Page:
Genuine rapport is at the hub of any sales relationship. The age-old principle still holds true – “people buy people” or perhaps to expand on that with a fuller version, “people buy people who communicate effectively with them, thereby creating a relationship of trust and rapport”.
The word “rapport” is regularly tossed around in conversations within the sales arena and yet when we cover the subject on our courses, there is often a great deal of confusion about what it actually means. It is certainly not simply about being nice to people!
People come from all walks of life – they have different backgrounds, situations and views. To some people, living in a small isolated cottage in the heart of the Yorkshire Moors would be an idyllic existence. To others, it would be unimaginably boring. But the cottage in this example is the same set of bricks and mortar in both cases – it is the individuals’ opinions and feelings that are different.
This is because we all have a different perspective, or “map of the world”.
Each person’s “map” consists of all sorts of knowledge, experiences, attitudes, beliefs, habits, opinions and much more. It is perhaps unsurprising that natural rapport is likely to be rare given how different we all are and how our “map” is unlikely to coincide completely with anyone else’s.
So, a really sensible starting point to improving your staff’s rapport building skills would be to get them to accept the concept of “maps of the world” and alongside that, to recognise that their each of their prospective clients and customers has a different one.
If a salesperson can see a customer’s “map” more clearly, he or she can shift themselves towards it. This doesn’t mean necessarily compromising or changing their own views (although that may be a natural consequence), but rather that they look to “match” with them in terms of voice, vocabulary, pace, tone and so forth. “Matching” is a key element of rapport building.
Matching means being “in tune” with the person we are communicating with. One way of helping achieve rapport, so that the other person can feel more comfortable in our presence, is to adopt aspects of their behaviour, such as particular body language, gestures, tone of voice or particular words and phrases.
In everyday life, people tend to do this naturally. When with others, you might suddenly notice that you and the person you’re with have adopted the same posture. Or at a social occasion you might notice that people who are getting on well together lift their glasses to drink at the same time. These are natural signs of being in tune, in rapport with each other.
Beyond “matching”, rapport building comprises a number of skills – commonly described as “soft skills”. These include effective questioning and active listening.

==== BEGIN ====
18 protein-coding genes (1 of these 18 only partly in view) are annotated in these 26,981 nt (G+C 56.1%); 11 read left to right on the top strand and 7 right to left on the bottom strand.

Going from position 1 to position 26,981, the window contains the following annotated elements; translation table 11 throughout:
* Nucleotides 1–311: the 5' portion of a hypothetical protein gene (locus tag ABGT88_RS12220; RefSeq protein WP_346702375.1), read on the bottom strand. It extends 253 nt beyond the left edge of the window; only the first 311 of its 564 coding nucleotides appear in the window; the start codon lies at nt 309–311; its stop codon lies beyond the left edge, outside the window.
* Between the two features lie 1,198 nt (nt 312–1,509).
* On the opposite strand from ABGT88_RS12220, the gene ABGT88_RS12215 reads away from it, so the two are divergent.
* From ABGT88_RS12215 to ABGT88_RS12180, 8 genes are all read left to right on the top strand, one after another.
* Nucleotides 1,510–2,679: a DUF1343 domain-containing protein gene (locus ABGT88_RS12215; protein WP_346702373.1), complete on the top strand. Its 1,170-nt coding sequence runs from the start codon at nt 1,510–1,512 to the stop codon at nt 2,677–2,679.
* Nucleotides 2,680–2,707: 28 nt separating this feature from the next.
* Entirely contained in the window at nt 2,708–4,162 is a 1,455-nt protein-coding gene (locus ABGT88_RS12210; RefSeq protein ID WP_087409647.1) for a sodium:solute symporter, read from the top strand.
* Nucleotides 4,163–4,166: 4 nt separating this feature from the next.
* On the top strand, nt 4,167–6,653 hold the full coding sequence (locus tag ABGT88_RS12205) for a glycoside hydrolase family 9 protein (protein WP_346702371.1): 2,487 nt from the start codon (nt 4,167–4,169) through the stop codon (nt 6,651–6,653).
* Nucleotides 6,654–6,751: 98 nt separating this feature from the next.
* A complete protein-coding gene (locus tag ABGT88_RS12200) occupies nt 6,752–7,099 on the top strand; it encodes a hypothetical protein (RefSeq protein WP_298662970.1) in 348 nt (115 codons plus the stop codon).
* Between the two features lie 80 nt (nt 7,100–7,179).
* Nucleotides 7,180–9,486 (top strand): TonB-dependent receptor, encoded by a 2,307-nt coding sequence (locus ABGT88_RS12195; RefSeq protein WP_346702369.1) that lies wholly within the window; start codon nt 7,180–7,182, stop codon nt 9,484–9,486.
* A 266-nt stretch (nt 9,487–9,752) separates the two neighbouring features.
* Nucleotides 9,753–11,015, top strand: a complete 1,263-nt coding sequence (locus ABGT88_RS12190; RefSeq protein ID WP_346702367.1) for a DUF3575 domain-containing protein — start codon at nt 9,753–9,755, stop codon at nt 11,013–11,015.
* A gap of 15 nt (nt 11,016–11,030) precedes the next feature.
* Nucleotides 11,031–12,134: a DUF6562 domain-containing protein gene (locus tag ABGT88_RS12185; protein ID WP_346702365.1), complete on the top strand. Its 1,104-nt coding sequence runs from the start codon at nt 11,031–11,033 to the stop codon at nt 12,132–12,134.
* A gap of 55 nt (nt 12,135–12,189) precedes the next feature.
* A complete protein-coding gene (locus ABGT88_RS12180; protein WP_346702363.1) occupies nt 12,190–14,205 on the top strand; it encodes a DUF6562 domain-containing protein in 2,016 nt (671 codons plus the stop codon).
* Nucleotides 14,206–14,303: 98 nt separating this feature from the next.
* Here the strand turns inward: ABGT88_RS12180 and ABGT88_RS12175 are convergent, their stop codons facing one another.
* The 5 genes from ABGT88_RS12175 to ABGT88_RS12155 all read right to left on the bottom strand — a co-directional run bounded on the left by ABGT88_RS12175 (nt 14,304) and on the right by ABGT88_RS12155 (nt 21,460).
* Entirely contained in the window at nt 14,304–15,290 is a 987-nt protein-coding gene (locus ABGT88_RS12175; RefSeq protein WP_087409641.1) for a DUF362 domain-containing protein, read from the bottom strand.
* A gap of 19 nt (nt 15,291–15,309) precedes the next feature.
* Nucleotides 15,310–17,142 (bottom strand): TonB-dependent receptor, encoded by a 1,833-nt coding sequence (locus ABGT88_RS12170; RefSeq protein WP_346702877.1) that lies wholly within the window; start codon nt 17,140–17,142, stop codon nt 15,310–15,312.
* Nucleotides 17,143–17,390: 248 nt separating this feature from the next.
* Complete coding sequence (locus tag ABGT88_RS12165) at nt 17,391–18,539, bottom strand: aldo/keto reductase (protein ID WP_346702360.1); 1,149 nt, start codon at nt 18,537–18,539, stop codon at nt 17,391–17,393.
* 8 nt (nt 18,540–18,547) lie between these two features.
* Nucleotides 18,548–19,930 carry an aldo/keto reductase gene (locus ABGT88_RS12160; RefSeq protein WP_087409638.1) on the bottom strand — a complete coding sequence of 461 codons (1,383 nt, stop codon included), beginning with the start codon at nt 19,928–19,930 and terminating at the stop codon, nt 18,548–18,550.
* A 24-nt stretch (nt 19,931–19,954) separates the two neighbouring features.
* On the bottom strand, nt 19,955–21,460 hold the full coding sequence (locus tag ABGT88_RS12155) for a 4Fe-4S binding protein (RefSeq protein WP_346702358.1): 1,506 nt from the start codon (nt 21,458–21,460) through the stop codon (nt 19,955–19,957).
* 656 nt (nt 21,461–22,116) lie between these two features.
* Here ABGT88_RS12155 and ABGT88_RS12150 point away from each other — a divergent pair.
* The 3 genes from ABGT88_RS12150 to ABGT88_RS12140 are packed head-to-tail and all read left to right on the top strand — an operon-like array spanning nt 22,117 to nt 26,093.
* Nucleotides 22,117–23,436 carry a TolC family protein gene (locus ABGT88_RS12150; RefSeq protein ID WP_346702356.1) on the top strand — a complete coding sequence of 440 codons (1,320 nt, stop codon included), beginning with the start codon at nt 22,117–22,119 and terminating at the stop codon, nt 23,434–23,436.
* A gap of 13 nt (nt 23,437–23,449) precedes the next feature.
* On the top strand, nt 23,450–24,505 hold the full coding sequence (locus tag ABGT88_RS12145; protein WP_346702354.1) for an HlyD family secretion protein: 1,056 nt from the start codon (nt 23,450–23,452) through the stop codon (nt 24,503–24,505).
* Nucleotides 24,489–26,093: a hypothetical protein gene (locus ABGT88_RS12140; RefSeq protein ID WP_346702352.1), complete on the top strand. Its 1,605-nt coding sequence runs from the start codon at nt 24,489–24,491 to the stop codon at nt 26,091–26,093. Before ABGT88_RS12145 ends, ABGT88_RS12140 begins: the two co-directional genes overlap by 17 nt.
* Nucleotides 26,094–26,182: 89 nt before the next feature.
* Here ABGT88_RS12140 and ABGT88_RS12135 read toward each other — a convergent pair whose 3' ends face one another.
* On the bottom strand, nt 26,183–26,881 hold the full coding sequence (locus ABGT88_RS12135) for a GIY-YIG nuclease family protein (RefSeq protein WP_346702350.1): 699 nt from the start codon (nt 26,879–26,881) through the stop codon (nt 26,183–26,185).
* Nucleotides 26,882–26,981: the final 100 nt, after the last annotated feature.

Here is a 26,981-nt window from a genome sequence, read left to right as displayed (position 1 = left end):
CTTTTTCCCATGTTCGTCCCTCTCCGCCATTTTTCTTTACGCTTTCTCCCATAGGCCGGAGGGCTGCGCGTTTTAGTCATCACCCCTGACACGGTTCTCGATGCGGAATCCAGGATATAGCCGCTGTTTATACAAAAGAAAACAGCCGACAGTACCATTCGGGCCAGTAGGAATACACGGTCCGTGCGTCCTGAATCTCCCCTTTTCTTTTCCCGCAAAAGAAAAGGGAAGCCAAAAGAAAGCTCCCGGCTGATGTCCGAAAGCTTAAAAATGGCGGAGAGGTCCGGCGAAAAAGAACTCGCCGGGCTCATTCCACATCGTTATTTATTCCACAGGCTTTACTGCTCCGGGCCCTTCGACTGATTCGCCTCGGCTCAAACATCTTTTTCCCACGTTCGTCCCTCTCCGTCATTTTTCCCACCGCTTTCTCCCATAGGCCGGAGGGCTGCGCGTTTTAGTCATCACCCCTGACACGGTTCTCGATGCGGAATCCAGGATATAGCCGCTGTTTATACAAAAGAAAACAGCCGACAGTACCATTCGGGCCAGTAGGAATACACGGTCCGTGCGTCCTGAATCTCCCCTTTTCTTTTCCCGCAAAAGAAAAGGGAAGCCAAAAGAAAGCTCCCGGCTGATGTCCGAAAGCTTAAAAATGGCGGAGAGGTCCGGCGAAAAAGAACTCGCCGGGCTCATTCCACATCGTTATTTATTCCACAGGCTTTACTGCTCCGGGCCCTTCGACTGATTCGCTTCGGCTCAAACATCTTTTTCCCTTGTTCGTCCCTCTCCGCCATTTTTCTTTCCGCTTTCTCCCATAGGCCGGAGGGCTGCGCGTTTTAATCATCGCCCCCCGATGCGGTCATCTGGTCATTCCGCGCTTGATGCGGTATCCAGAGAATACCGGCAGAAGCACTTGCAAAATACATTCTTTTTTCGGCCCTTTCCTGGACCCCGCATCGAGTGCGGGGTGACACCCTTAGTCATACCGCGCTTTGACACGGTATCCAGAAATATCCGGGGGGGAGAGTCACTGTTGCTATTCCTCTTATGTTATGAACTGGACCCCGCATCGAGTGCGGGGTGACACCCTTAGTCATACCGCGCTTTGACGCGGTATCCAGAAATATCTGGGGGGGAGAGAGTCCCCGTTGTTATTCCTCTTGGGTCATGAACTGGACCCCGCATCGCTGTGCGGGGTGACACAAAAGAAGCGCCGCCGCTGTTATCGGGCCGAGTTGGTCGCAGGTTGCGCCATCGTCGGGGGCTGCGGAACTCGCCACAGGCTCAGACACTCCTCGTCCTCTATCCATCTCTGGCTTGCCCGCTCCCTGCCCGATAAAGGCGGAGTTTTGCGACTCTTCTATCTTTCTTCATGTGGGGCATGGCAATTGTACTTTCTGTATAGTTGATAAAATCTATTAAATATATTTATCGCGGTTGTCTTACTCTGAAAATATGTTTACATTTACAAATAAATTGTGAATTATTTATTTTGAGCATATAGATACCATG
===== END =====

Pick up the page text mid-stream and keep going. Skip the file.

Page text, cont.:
The first skill – effective questioning – is something that most people think is easy. However, truly skilled questioners have an array of question types which they can draw on in particular circumstances.
The most effective questions to accelerate the building of rapport are “open” and “scenario” questions. Both encourage the speaker to speak, which, obvious as it sounds, is not always a goal achieved by salespeople - particularly those who prefer the sound of their own voice to the sound of anyone else’s.
Open questions start with “How?”, “What?”, “Why?” and so on. They cannot be answered with a simple “Yes” or “No”.
“How are getting on with finding a property to buy?” is a far better question than “Have you found a property yet?” as it encourages the customer to elaborate. “What is the absolute latest you need to be moved by?” is significantly more effective than “Are you in a hurry to move?”
Scenario questions are great to start to understand the “map of the world” as you project the customer into a future position and seek their views on it. “What would happen if you hadn’t moved by that date?” or “What will you do if you don’t achieve your asking price?” or “What will you do if you can’t find a detached property within your budget?”
These start to really delve into the mindset of your customers and clients and ensure you start to move towards their map of the world.
The second skill – active listening - has stood the test of time as an essential ingredient of effective selling. We have all heard the phrase “two ears, one mouth: use them in that proportion”, but many salespeople are too busy formulating their next statement or question to be adept at listening to what their customer is telling them. “Active listening” ensures you avoid such mistakes.
Active listening involves listening with all senses. Giving full attention to the speaker is essential. Both verbal and non-verbal messages can be effective - maintaining eye contact, nodding your head and smiling, agreeing by saying “Yes” or simply “Uh huh” to encourage them to continue. By providing this encouragement, the person speaking will usually feel more at ease and therefore communicate more openly and honestly.
Reflecting snippets of what the customer has said to show you are taking things on board and the use of summaries, to check understanding and prove you have listened, also play their part in active listening.
Combine all these techniques and your team will move to the next level in their sales technique – the time you invest in helping them build rapport with clients and customers could be the best investment you make in 2014.